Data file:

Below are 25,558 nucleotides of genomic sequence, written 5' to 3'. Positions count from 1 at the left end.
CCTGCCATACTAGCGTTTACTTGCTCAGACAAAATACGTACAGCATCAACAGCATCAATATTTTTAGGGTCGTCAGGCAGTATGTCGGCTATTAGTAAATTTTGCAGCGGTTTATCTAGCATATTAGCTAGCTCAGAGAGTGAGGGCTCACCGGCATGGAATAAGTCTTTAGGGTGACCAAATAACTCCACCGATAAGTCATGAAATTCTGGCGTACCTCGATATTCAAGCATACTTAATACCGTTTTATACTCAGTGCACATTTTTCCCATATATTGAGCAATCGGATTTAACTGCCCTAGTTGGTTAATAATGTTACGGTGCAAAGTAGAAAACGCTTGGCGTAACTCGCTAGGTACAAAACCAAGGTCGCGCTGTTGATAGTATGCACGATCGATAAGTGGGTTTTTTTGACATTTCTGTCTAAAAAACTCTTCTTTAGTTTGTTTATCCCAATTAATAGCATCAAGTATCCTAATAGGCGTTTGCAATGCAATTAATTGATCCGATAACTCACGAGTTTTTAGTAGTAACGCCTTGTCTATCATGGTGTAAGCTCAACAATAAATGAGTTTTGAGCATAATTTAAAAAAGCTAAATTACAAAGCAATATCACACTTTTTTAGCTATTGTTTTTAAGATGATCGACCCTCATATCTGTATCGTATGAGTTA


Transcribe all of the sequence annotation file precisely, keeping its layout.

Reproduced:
Below are 25,558 nucleotides of genomic sequence, written 5' to 3'. Positions count from 1 at the left end.
CCTGCCATACTAGCGTTTACTTGCTCAGACAAAATACGTACAGCATCAACAGCATCAATATTTTTAGGGTCGTCAGGCAGTATGTCGGCTATTAGTAAATTTTGCAGCGGTTTATCTAGCATATTAGCTAGCTCAGAGAGTGAGGGCTCACCGGCATGGAATAAGTCTTTAGGGTGACCAAATAACTCCACCGATAAGTCATGAAATTCTGGCGTACCTCGATATTCAAGCATACTTAATACCGTTTTATACTCAGTGCACATTTTTCCCATATATTGAGCAATCGGATTTAACTGCCCTAGTTGGTTAATAATGTTACGGTGCAAAGTAGAAAACGCTTGGCGTAACTCGCTAGGTACAAAACCAAGGTCGCGCTGTTGATAGTATGCACGATCGATAAGTGGGTTTTTTTGACATTTCTGTCTAAAAAACTCTTCTTTAGTTTGTTTATCCCAATTAATAGCATCAAGTATCCTAATAGGCGTTTGCAATGCAATTAATTGATCCGATAACTCACGAGTTTTTAGTAGTAACGCCTTGTCTATCATGGTGTAAGCTCAACAATAAATGAGTTTTGAGCATAATTTAAAAAAGCTAAATTACAAAGCAATATCACACTTTTTTAGCTATTGTTTTTAAGATGATCGACCCTCATATCTGTATCGTATGAGTTA